Baye’s Theorem considers “Priors” (also called “signals”) – events that we have pre-existing knowledge on – and “Posteriors” – events that we want to predict. While the theorem has again been around for over 250 years, well-known journalist Nate Silver has adapted the theorem into what he calls the “Bayesian convergence,” or the method of dispelling myths and opposing opinions as evidence of the most likely outcome is uncovered.

As in our previous articles, our subject of focus will be the concept, marketability, or point of attraction behind Baye’s Theorem. Specifically, how Nate approaches it different from others, so much so that he is now assembling a team to carry out his approach to journalism as part of the relaunch of his site, FiveThirtyEight.com.

But in order for his findings, and those under him, to be statistically accurate, even the most unique journalist pieces need to be based on what Baye’s Theorem calls “Priors.” But while the result is to dispel myths, these disruptive results need to be based on prior statistical findings.

First, this is the example that Wikipedia uses to explain Baye’s Theroem (you can read the equation part here:

Suppose a man told you he had had a nice conversation with someone on the train. Not knowing anything about this conversation, the probability that he was speaking to a woman is 50% (assuming the train had an equal number of men and women and the speaker was as likely to strike up a conversation with a man as with a woman). Now suppose he also told you that his conversational partner had long hair. It is now more likely he was speaking to a woman, since women are more likely to have long hair than men. Bayes’ theorem can be used to calculate the probability that the person was a woman.

A Game of Priors The first finding, gained as the result of corresponding Nate’s work to the sefirah of chochmah, is that the primary task of a past-minded predictive journalist should be to continuously weigh and reanalyze Priors (pre-existing statistic) not Posteriors (event we want to predict).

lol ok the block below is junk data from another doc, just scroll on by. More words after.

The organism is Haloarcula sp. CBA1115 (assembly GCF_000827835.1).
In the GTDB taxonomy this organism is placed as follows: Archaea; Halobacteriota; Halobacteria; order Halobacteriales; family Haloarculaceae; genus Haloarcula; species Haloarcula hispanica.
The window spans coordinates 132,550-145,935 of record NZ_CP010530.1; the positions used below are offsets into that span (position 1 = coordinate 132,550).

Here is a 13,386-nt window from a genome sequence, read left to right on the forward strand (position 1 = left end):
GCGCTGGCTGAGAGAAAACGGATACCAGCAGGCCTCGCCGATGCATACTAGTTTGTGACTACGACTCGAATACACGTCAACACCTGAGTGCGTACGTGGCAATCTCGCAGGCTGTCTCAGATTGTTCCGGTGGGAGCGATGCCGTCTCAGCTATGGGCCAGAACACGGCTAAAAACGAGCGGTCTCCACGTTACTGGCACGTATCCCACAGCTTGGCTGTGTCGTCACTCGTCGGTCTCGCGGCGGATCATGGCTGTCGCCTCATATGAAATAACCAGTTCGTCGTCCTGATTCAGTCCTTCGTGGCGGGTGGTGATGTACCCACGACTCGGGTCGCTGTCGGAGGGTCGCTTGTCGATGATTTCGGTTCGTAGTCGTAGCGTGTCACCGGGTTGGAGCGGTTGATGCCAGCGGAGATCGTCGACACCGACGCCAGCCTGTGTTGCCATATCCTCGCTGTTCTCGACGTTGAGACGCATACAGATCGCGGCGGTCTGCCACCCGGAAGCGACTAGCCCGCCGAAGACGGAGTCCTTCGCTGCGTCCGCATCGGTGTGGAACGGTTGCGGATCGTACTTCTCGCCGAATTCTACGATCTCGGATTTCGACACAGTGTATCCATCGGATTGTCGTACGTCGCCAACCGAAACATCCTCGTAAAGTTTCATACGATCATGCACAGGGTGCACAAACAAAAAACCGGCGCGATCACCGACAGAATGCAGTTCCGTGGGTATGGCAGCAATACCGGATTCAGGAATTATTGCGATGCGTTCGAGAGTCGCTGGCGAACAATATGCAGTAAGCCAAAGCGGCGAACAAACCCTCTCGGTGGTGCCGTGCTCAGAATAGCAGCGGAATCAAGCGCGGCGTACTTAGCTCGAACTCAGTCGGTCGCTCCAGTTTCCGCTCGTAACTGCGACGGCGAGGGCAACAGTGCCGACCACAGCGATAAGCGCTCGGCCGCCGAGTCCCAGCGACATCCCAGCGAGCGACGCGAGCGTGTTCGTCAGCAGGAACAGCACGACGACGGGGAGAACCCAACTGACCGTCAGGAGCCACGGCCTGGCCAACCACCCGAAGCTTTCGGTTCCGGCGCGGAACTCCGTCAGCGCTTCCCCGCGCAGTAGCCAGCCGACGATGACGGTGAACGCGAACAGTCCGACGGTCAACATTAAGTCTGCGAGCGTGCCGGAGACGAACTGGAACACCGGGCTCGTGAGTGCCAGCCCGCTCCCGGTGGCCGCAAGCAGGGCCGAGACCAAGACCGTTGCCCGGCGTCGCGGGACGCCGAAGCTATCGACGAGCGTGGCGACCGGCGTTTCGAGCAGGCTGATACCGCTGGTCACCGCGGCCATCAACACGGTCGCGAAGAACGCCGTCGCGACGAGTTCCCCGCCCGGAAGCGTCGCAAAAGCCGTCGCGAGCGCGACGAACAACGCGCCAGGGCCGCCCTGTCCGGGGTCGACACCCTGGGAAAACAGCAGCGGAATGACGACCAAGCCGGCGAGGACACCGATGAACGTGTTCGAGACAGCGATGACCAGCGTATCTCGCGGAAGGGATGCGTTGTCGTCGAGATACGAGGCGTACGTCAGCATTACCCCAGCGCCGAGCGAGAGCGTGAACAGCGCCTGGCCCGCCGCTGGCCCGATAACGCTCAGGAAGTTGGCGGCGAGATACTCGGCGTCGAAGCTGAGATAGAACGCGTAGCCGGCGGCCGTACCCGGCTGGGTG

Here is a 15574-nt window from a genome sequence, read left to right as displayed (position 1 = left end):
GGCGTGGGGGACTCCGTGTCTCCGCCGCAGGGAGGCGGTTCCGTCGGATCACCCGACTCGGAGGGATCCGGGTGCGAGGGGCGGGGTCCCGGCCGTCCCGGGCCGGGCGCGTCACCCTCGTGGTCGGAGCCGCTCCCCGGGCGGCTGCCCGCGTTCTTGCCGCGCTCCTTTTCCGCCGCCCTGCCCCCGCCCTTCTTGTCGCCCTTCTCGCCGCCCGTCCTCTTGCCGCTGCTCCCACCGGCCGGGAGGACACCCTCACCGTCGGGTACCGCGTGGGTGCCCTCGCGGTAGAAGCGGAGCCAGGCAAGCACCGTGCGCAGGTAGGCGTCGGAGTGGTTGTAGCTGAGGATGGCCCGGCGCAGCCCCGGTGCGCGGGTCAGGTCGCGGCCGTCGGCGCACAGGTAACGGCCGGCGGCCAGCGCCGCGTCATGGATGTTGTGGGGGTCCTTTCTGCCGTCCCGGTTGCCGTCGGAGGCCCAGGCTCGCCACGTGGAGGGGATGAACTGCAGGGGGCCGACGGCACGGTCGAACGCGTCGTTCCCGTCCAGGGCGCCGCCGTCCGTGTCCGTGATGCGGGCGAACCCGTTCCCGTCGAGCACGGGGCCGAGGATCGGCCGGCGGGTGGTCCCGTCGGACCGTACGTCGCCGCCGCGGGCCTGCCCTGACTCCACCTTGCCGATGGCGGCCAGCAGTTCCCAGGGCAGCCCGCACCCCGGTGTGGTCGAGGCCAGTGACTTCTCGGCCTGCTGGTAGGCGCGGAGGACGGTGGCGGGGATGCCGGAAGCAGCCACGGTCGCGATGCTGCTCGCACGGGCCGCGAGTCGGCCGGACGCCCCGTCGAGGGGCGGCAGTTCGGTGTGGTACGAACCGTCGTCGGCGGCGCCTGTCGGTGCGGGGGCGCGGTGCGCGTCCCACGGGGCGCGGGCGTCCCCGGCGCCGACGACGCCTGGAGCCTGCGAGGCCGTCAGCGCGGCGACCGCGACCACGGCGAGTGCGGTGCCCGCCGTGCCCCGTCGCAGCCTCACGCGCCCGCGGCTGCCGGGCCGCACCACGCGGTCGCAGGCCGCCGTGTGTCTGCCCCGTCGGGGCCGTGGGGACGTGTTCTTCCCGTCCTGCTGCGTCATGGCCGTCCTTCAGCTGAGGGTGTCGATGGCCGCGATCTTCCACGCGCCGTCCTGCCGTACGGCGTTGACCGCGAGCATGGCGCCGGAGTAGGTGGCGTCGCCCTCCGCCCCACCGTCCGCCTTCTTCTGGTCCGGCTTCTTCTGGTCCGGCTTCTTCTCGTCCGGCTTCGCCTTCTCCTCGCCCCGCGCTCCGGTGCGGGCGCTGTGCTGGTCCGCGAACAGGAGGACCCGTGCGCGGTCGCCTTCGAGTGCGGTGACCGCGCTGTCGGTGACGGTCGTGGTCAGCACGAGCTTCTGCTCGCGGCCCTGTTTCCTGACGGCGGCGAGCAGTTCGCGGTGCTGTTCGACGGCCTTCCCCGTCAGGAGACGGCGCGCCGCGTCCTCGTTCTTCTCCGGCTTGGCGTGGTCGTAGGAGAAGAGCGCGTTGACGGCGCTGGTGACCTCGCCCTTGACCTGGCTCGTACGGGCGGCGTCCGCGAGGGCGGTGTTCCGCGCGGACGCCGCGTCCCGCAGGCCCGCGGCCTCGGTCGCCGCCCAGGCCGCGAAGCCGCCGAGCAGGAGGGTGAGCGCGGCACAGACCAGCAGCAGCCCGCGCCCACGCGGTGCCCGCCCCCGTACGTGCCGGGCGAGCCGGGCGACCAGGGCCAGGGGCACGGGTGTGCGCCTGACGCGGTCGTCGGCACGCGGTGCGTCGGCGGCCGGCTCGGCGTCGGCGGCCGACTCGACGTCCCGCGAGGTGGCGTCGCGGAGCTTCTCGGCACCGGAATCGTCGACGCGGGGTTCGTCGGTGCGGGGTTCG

For events that already occurred, as in the train example, instead of searching for the most probable Posterior, the approach of chochmah, the yiddishe kop, is to search for the one true Anterior (what actually happened).

As we will explain later, Nate still has come up with a good chap (catch) with how he approaches Baye’s Theorem for events that have not yet occurred. But for the meantime, since most examples used to explain Baye’s describe events that happened, these relate to an exercise in discovering the one true outcome, not the most probable.

This story aptly illustrates this point. Appropriately enough, another train story! (reprinted with permission from Jewlarious.com):

After months of negotiation with the authorities, a Talmudist from Odessa was finally granted permission to visit Moscow.

He boarded the train and found an empty seat. At the next stop, a young man got on and sat next to him. The scholar looked at the young man and he thought: This fellow doesn’t look like a peasant, so if he is no peasant he probably comes from this district. If he comes from this district, then he must be Jewish because this is, after all, a Jewish district.

But on the other hand, since he is a Jew, where could he be going? I’m the only Jew in our district who has permission to travel to Moscow.

Ahh, wait! Just outside Moscow there is a little village called Samvet, and Jews don’t need special permission to go to Samvet But why would he travel to Samvet? He is surely going to visit one of the Jewish families there. But how many Jewish families are there in Samvet? Aha, only two — the Bernsteins and the Steinbergs. But since the Bernsteins are a terrible family, so such a nice looking fellow like him, he must be visiting the Steinbergs.